Sunday, May 1, 2011

An octogenarian

This weekend was my dad's 80th birthday. We four children put together a little booklet with 80 things in it -- our childhood memories of him (like the huge bonfires he built every year on Guy Fawkes Night), his pearls of wisdom ("Never leave a wingnut in the gutter";  "Hamsters don't go to heaven"), and his little quirks (such as his obsession with logging every penny and cent spent on petrol, and charting the fuel efficiency of his vehicles over the years).

He's a retired chemical engineer, able to build and fix anything. In fact he spent yesterday afternoon re-engineering croquet hoops with a blow torch and sander so the grandchildren could play a game when they came over for his party. He's put up more shelving and cup hooks for us than any man should have to in a lifetime. He dug up and leveled our entire quarter-acre lawn at the house in England. I do not know why, but I'm sure his engineer brain drove him to it.

The above photo of the half-completed job was taken (in the late 70s) from the roof, which he was wont to climb on occasion to fix the tiling. No small task on a three-storey home. He climbed all the way up on a very long, narrow, scary ladder.

He's also an artist, lately expressed through photography, but he sculpted and painted when he was younger. When my sister, at a very young age, painted a face on the bathroom chair, he had to be angry, of course, but took a photo of it for posterity.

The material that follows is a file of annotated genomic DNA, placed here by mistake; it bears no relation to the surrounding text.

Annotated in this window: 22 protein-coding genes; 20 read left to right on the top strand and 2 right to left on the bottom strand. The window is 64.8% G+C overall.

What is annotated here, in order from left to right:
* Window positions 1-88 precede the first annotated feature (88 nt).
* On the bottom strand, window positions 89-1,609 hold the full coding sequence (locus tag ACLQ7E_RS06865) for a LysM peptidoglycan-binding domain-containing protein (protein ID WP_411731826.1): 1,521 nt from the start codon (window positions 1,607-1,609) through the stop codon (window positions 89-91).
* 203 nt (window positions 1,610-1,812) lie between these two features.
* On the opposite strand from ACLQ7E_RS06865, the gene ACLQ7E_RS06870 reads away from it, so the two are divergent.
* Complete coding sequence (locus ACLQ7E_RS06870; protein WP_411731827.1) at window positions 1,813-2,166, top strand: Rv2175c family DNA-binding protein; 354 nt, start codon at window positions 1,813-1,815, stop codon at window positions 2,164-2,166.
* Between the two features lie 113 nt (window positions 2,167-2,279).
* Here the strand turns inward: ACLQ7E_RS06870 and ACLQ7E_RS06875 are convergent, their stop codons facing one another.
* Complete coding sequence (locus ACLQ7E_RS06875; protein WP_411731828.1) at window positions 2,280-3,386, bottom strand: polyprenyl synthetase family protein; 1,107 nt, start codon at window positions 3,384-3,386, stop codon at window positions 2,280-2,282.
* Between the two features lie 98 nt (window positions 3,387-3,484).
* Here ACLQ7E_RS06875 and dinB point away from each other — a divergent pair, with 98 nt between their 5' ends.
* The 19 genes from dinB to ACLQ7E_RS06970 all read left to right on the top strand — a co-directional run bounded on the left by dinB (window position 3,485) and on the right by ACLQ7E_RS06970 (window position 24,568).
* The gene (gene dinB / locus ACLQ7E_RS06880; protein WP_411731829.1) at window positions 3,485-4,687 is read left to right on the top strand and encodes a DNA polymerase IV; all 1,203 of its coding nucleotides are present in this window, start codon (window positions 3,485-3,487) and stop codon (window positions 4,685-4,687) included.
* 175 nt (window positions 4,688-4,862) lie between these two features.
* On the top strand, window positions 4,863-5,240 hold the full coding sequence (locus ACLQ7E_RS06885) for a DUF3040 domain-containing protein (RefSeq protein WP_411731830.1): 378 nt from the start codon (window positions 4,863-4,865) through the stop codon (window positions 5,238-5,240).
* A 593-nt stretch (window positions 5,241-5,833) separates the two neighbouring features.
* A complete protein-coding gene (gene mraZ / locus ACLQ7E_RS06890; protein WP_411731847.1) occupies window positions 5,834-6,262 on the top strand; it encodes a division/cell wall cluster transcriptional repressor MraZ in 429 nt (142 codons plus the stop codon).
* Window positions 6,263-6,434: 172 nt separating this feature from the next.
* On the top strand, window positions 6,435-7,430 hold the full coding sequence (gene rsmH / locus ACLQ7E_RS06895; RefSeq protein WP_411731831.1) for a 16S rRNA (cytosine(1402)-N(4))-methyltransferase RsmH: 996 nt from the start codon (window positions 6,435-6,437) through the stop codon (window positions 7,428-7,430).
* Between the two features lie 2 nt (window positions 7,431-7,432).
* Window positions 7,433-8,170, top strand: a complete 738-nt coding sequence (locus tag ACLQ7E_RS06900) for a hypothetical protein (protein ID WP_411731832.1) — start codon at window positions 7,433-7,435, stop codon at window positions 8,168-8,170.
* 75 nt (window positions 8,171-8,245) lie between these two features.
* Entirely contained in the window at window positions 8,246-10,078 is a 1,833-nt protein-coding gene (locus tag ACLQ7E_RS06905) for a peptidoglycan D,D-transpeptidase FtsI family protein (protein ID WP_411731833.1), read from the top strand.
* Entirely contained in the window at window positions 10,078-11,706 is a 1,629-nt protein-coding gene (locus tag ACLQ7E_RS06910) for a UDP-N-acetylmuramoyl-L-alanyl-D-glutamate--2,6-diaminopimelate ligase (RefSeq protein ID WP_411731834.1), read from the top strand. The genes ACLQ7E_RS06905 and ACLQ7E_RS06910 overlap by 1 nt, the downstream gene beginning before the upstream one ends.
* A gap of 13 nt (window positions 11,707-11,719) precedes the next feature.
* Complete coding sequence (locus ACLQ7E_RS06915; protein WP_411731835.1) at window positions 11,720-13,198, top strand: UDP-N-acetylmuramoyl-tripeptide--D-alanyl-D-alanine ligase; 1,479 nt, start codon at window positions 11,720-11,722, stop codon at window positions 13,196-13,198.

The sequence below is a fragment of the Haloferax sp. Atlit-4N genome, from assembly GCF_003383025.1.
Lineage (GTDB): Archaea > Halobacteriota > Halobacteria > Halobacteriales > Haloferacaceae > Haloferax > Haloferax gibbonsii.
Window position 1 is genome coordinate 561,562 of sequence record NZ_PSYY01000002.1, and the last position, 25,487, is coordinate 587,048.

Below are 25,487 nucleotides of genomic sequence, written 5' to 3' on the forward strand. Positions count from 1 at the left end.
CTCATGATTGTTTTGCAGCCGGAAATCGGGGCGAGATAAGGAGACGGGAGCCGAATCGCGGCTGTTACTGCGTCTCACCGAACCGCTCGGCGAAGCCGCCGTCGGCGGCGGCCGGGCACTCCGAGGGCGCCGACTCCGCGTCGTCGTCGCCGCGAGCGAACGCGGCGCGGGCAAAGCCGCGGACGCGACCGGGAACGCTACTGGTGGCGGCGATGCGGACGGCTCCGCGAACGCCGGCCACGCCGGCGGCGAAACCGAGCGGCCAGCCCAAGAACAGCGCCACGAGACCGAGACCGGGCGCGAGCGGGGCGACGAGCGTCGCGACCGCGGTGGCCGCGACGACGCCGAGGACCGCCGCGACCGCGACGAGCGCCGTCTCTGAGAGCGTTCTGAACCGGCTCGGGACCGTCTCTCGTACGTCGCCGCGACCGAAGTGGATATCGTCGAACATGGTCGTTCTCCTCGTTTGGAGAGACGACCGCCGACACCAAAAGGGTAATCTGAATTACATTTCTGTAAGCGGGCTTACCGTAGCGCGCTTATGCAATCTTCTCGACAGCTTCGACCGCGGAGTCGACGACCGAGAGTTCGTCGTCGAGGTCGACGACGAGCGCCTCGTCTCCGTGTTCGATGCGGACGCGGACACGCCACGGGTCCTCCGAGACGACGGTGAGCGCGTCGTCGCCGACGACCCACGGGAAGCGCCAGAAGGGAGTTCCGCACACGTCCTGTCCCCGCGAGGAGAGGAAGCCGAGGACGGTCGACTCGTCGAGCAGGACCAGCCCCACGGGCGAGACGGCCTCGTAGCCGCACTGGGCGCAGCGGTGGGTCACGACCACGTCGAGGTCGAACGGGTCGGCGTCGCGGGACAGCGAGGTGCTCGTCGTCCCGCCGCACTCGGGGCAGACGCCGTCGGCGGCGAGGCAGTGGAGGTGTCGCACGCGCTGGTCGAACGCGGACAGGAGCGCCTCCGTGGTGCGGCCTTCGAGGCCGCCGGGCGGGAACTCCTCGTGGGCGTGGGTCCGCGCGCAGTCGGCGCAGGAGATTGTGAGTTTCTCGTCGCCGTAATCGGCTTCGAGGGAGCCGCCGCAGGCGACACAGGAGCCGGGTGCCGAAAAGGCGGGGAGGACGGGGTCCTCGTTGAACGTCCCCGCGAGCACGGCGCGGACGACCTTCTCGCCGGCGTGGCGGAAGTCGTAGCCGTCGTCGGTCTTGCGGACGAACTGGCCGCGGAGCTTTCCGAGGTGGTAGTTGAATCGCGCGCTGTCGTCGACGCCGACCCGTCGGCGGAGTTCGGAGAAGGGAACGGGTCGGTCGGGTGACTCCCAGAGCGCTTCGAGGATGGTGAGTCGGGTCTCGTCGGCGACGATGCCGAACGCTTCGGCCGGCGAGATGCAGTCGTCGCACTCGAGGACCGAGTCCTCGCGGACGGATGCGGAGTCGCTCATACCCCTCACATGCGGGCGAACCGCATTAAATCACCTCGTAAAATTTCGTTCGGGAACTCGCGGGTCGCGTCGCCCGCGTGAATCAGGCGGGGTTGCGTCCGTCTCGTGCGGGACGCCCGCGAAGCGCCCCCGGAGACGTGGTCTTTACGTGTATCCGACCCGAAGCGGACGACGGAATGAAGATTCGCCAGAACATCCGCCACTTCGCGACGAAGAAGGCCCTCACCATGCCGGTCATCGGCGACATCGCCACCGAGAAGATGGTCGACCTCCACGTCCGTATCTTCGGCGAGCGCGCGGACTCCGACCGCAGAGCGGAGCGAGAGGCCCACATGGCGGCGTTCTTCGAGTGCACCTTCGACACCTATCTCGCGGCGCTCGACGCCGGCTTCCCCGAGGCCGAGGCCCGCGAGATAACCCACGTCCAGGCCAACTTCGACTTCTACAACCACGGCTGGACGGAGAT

I dedicated my first book to him because of his willingness to answer any question -- a child's curiosity and a parent's patient indulgence help imaginations to grow. If he didn't know the answer, he took a stab anyway using logic (working it out from first principles) and common sense (drawing on his vast engineering knowledge).

He's had a huge influence on my life, which becomes more and more apparent to me as I get older.

Happy birthday, daddy!

Me and my dad, on a beach in England with "Black Cindy"


Tez Miller said...

You both look kind of disgruntled in that photo - perhaps thinking "You call that a beach?!" ;-)

Sara Creasy said...

If it has dunes and sand (not shingle), it's a pretty good beach, as British beaches go.

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